Ursula M. Leden Krusen, doctor and professor, was born in Breslau, Germany (now Wroc_aw, Poland), on March 13, 1921, the daughter of Peter Paul and Elizabeth (Freter) Leden. She immigrated to the United States in 1938 and became a naturalized citizen in 1944. She received a bachelor's degree from the College of New Rochelle, New York, in 1941, a medical degree from Loyola University in Chicago in 1944, and a master's degree in physical medicine from the University of Minnesota in Rochester in 1949. She married Dr. Edward M. Krusen in 1948; the couple had a son and a daughter.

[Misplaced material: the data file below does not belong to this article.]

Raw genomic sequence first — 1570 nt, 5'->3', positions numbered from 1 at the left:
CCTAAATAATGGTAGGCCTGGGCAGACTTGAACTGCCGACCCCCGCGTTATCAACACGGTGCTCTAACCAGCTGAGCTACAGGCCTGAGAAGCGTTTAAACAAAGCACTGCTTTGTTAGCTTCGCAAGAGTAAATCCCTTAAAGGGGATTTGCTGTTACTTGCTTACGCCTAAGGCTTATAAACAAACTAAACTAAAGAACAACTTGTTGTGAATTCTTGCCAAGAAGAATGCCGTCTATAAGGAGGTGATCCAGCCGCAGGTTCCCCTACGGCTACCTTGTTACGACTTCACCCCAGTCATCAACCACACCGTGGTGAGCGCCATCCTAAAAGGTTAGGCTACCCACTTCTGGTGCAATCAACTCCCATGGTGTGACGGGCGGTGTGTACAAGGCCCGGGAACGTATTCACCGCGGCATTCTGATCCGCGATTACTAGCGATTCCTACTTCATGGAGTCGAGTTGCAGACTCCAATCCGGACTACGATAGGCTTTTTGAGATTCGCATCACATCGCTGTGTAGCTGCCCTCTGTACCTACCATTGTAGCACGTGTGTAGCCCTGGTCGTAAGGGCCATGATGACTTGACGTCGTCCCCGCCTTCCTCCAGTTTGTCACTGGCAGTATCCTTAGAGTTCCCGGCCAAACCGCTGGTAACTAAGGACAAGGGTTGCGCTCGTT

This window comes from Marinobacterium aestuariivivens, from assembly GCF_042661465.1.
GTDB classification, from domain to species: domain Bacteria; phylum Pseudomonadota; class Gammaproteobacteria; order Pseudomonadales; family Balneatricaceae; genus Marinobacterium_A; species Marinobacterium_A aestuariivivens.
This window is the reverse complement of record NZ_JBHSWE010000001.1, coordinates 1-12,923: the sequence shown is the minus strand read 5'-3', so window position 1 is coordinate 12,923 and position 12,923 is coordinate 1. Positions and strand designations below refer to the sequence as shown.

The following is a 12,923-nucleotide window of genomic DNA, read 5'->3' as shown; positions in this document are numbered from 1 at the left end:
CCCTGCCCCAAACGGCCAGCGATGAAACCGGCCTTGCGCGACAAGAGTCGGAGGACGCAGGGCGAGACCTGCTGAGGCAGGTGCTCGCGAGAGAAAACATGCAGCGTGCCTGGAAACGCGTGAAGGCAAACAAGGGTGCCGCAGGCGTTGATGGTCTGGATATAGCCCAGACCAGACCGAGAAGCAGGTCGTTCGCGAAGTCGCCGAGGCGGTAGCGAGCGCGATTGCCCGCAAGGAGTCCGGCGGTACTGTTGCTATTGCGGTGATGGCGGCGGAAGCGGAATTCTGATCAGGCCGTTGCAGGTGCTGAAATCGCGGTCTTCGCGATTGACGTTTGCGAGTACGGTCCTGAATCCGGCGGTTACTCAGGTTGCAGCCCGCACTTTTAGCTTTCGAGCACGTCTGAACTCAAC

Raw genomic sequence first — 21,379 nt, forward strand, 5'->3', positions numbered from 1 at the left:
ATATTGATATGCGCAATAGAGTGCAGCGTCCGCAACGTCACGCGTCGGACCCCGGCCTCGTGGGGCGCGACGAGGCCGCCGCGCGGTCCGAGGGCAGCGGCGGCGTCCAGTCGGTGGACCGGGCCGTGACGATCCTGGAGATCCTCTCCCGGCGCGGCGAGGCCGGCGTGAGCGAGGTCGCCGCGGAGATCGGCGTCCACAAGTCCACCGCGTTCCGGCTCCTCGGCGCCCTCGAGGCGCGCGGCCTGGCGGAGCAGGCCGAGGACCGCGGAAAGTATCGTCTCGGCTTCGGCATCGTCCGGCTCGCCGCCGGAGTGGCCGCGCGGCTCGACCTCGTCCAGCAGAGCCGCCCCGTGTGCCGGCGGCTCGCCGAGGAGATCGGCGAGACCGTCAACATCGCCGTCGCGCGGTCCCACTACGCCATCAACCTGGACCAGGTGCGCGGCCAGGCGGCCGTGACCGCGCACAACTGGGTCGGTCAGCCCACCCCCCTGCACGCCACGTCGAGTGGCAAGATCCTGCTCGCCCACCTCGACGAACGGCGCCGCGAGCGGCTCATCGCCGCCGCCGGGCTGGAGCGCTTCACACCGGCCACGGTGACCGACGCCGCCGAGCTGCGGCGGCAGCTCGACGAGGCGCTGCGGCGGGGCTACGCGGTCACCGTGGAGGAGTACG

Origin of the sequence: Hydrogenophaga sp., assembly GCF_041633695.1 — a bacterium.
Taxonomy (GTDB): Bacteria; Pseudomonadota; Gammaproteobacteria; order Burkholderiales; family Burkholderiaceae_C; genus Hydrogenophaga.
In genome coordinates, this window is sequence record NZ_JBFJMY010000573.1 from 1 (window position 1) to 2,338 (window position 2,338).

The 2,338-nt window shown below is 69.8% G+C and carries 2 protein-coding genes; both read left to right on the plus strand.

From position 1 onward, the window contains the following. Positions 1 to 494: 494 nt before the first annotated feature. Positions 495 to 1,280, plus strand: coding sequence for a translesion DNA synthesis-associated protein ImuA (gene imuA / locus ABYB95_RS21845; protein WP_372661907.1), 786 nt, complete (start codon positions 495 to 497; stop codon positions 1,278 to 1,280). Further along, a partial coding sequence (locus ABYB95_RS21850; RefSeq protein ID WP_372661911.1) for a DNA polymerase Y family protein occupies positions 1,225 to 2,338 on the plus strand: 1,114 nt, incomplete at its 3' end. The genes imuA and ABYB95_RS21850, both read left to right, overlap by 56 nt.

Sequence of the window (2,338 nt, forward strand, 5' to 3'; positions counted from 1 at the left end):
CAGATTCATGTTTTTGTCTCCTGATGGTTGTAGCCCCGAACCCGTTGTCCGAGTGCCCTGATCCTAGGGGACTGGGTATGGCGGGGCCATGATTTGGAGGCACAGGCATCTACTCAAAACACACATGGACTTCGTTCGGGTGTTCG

Before moving to Texas in 1959, Ursula Krusen served as an intern at Henrotin Hospital in Chicago and as a fellow and first assistant in physical medicine at the Mayo Clinic in Rochester, Minnesota. In 1959 she was named chairman of the department of physical medicine and rehabilitation at Southwestern Medical College of the University of Texas in Dallas (now the University of Texas Southwestern Medical Center, Dallas). The following year she became associate professor at Southwestern and in 1971 was promoted to clinical professor of physical medicine and rehabilitation at the school. Through her work in Dallas she became a pioneer in physical medicine in the Southwest. She assisted in establishing the first department of physical medicine at Parkland Hospital and chaired this division from 1959 to 1966. Her work at Parkland included the development of a new program to treat patients with neuromuscular ailments and responsibility for the first medical application of microwave diathermy for patients. Subsequent work by medical researchers in these areas relied heavily on Dr. Krusen's initial efforts. Throughout her career in Texas she also served as a consultant in physical medicine and rehabilitation for the Baylor University Medical Center in Dallas. She wrote several professional publications and held memberships in numerous medical organizations, including the American Academy of Physical Medicine and Rehabilitation, the American Geriatrics Society, the American Medical Association, and the Texas Medical Association. She also chaired the Medical Advisory Group on Multiple Sclerosis of Dallas. Ursula Krusen died in Longmont, Colorado, on July 11, 1973, and was buried in Hillcrest Memorial Park, Dallas. Her survivors included her husband and two children and a brother in Los Angeles.